Curran Swears In Largest Class Of Correction Officers In More Than A Decade


Nassau County Executive Laura Curran, accompanied by Sheriff Vera Fludd, administered the Correction Officer Oath of Office to 40 newly hired correction officer recruits in the Ceremonial Chamber yesterday afternoon. The class is comprised of nine female recruits and 31 male recruits, many of whom have prior law enforcement or military experience. This is the largest class of recruits to be hired since 2008.

In addition, four Nassau County Fire Marshals were also sworn in, and a Glen Cove Harbor Patrol Officer and Town of Oyster Bay Constable who will participate in training were present. At the swearing in, Curran assured the new recruits that no matter what the fiscal situation is for the county, they are guaranteed that their steps will not be frozen.

“Our correctional officers and fire marshals are an integral part of ensuring public safety in Nassau County, and I will continue to do all I can to support and strengthen their mission,” said Curran. “Thanks to legislation I secured with Governor Cuomo’s support, we can guarantee that our law enforcement will be getting their step increases and the tools they need to ensure public safety no matter what.”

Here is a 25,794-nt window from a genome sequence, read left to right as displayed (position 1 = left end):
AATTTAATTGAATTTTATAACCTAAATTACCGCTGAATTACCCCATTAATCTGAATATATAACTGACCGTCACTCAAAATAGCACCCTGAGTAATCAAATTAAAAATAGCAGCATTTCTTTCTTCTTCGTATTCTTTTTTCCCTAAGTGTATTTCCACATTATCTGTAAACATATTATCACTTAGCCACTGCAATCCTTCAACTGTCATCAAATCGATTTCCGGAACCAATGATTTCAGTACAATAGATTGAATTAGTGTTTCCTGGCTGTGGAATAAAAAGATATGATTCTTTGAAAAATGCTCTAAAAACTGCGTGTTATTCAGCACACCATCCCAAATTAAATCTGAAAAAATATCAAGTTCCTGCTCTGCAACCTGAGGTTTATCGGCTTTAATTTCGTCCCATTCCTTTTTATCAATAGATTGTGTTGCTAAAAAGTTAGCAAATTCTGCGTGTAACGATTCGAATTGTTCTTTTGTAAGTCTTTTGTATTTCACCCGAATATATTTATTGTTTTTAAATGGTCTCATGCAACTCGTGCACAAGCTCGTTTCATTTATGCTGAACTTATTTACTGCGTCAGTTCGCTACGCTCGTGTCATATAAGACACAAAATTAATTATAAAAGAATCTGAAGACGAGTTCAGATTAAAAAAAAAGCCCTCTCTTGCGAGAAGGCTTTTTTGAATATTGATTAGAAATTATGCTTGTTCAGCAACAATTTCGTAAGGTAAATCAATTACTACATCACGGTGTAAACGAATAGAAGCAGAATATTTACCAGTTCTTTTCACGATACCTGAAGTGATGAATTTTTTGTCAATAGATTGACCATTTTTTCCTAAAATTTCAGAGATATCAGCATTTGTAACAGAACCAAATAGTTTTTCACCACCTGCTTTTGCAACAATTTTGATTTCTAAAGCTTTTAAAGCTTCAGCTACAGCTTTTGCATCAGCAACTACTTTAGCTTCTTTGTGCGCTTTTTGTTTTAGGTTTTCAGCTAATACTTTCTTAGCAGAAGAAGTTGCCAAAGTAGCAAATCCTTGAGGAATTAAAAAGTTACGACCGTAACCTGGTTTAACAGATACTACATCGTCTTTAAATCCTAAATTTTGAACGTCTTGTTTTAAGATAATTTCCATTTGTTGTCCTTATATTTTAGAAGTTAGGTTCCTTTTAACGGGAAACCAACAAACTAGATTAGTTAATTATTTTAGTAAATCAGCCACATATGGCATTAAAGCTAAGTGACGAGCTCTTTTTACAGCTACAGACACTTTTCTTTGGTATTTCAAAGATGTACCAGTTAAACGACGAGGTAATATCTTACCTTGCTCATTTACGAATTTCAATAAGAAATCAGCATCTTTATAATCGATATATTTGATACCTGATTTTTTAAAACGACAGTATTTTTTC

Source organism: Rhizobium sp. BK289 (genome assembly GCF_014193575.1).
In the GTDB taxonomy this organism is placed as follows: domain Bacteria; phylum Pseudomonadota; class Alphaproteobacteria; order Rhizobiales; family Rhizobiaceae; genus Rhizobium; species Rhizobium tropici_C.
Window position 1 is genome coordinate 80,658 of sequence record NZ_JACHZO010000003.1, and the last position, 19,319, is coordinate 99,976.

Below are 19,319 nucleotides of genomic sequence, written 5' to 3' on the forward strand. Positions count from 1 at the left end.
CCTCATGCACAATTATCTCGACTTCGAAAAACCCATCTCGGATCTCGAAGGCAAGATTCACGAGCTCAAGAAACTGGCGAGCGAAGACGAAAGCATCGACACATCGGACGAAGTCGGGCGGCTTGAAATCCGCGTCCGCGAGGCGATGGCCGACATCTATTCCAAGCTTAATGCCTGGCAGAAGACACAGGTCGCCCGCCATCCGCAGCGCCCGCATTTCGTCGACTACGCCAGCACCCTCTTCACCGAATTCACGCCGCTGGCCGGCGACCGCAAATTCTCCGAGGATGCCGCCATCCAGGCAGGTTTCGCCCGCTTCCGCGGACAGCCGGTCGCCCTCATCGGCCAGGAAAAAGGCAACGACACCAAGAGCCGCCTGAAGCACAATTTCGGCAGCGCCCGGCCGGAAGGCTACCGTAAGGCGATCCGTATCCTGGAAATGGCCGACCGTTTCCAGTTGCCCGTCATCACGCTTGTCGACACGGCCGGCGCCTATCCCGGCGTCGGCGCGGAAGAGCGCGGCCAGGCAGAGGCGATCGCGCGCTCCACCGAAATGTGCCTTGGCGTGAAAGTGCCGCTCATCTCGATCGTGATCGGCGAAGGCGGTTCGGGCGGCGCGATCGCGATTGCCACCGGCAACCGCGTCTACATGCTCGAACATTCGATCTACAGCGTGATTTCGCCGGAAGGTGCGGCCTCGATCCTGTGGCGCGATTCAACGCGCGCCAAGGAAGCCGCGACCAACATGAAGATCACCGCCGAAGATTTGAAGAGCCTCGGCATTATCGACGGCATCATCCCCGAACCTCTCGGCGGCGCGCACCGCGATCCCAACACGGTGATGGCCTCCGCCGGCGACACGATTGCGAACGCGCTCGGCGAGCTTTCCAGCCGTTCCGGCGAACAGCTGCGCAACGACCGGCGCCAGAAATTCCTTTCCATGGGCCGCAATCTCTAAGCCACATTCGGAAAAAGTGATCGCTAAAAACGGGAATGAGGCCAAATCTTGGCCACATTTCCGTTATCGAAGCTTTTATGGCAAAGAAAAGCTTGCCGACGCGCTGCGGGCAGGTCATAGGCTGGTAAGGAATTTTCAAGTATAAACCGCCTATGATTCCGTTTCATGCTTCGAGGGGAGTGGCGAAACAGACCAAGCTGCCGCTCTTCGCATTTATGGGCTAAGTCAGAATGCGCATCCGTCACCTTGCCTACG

“I am extremely pleased to welcome this large and diverse group of correction officer recruits,” said Fludd. “We are continuing to move forward in recruiting and hiring people who want to serve Nassau County in this challenging yet rewarding law enforcement profession.”

“I am extremely proud and happy to see this large number of recruits hired as correction officers in Nassau County,” said Brian Sullivan, President of the Correction Officers Benevolent Association. “COBA has been working diligently with the county administration and civil service to get these new hires on board to finally catch up on the large number of retirements we have experienced here in the last couple of years. We still have much more work to do to get our work force back up to full strength and…I greatly appreciate the county executive’s help in the passage of the NIFA Steps Legislation.”

The 14-week long initial recruit training will include recently added topics such as mental health first aid and Narcan training. On Sept. 28, a recruit class of 25 graduated the Sheriff’s Training Academy and have since begun working at the correctional center.
Corrections officers are the only law enforcement members that have a Nassau County-specific residency requirement, which limits recruitment efforts. The county will be seeking legislation to expand the job to contiguous counties, similar to the police department’s recruitment.

In November 2018, Governor Cuomo signed a bill that will allow Nassau County’s union employees to receive annual “step” raises even if the Nassau Interim Finance Authority (NIFA) imposes a wage freeze.

—Submitted by Nassau County

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